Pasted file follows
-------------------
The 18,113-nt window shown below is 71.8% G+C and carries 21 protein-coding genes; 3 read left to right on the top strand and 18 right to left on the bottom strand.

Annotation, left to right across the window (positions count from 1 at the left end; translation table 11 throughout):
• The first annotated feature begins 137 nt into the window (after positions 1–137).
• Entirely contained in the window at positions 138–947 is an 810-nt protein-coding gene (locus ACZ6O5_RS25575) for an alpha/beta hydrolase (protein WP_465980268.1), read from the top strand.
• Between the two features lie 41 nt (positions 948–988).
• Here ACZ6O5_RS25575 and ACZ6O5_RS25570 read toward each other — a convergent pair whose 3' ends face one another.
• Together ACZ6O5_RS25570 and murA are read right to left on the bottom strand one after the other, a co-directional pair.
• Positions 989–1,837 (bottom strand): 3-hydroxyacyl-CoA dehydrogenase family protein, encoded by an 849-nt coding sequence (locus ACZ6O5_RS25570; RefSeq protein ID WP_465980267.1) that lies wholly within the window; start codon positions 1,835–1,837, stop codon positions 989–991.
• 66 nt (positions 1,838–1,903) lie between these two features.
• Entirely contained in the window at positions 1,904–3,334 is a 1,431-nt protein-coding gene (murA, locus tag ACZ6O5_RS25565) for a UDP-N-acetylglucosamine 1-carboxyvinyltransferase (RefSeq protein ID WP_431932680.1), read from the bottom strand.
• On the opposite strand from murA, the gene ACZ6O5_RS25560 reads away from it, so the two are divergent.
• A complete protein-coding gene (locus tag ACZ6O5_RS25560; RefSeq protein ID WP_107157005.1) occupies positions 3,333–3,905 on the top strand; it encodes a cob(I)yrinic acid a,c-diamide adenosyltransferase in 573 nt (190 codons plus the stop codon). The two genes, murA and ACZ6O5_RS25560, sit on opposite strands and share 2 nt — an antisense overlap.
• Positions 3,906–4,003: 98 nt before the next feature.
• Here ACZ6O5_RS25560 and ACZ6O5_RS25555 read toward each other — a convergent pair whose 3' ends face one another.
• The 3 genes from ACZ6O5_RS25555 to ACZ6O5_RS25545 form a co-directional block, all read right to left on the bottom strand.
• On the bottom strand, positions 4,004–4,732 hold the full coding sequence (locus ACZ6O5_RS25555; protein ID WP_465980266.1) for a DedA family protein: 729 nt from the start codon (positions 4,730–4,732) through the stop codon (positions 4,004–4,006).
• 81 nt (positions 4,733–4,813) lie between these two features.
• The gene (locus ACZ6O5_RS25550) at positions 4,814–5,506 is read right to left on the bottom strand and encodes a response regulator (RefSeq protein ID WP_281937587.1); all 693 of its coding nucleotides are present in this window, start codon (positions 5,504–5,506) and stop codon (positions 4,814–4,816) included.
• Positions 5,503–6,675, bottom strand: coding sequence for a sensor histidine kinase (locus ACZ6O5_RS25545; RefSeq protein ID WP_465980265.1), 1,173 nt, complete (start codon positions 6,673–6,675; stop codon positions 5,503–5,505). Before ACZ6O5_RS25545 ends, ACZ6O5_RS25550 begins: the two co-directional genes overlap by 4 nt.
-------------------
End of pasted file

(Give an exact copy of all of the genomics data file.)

The 18,113-nt window shown below is 71.8% G+C and carries 21 protein-coding genes; 3 read left to right on the top strand and 18 right to left on the bottom strand.

Annotation, left to right across the window (positions count from 1 at the left end; translation table 11 throughout):
• The first annotated feature begins 137 nt into the window (after positions 1–137).
• Entirely contained in the window at positions 138–947 is an 810-nt protein-coding gene (locus ACZ6O5_RS25575) for an alpha/beta hydrolase (protein WP_465980268.1), read from the top strand.
• Between the two features lie 41 nt (positions 948–988).
• Here ACZ6O5_RS25575 and ACZ6O5_RS25570 read toward each other — a convergent pair whose 3' ends face one another.
• Together ACZ6O5_RS25570 and murA are read right to left on the bottom strand one after the other, a co-directional pair.
• Positions 989–1,837 (bottom strand): 3-hydroxyacyl-CoA dehydrogenase family protein, encoded by an 849-nt coding sequence (locus ACZ6O5_RS25570; RefSeq protein ID WP_465980267.1) that lies wholly within the window; start codon positions 1,835–1,837, stop codon positions 989–991.
• 66 nt (positions 1,838–1,903) lie between these two features.
• Entirely contained in the window at positions 1,904–3,334 is a 1,431-nt protein-coding gene (murA, locus tag ACZ6O5_RS25565) for a UDP-N-acetylglucosamine 1-carboxyvinyltransferase (RefSeq protein ID WP_431932680.1), read from the bottom strand.
• On the opposite strand from murA, the gene ACZ6O5_RS25560 reads away from it, so the two are divergent.
• A complete protein-coding gene (locus tag ACZ6O5_RS25560; RefSeq protein ID WP_107157005.1) occupies positions 3,333–3,905 on the top strand; it encodes a cob(I)yrinic acid a,c-diamide adenosyltransferase in 573 nt (190 codons plus the stop codon). The two genes, murA and ACZ6O5_RS25560, sit on opposite strands and share 2 nt — an antisense overlap.
• Positions 3,906–4,003: 98 nt before the next feature.
• Here ACZ6O5_RS25560 and ACZ6O5_RS25555 read toward each other — a convergent pair whose 3' ends face one another.
• The 3 genes from ACZ6O5_RS25555 to ACZ6O5_RS25545 form a co-directional block, all read right to left on the bottom strand.
• On the bottom strand, positions 4,004–4,732 hold the full coding sequence (locus ACZ6O5_RS25555; protein ID WP_465980266.1) for a DedA family protein: 729 nt from the start codon (positions 4,730–4,732) through the stop codon (positions 4,004–4,006).
• 81 nt (positions 4,733–4,813) lie between these two features.
• The gene (locus ACZ6O5_RS25550) at positions 4,814–5,506 is read right to left on the bottom strand and encodes a response regulator (RefSeq protein ID WP_281937587.1); all 693 of its coding nucleotides are present in this window, start codon (positions 5,504–5,506) and stop codon (positions 4,814–4,816) included.
• Positions 5,503–6,675, bottom strand: coding sequence for a sensor histidine kinase (locus ACZ6O5_RS25545; RefSeq protein ID WP_465980265.1), 1,173 nt, complete (start codon positions 6,673–6,675; stop codon positions 5,503–5,505). Before ACZ6O5_RS25545 ends, ACZ6O5_RS25550 begins: the two co-directional genes overlap by 4 nt.